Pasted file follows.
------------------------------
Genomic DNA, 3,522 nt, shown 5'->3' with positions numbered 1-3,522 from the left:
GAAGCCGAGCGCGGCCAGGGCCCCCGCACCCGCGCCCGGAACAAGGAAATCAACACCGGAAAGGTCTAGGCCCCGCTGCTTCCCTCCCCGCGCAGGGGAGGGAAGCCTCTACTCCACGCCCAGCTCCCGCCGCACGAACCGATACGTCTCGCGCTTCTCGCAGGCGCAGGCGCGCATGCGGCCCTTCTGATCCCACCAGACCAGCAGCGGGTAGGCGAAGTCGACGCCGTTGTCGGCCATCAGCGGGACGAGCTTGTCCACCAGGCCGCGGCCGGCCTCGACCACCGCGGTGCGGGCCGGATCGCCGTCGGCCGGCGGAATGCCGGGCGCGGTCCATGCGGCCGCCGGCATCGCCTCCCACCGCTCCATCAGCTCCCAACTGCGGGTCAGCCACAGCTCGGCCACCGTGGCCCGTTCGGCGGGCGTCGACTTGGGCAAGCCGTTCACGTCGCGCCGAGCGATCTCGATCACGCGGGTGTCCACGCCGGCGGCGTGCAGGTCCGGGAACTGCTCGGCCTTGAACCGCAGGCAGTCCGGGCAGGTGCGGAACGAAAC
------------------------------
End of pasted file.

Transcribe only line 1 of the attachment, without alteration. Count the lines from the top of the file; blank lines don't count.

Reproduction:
Genomic DNA, 3,522 nt, shown 5'->3' with positions numbered 1-3,522 from the left: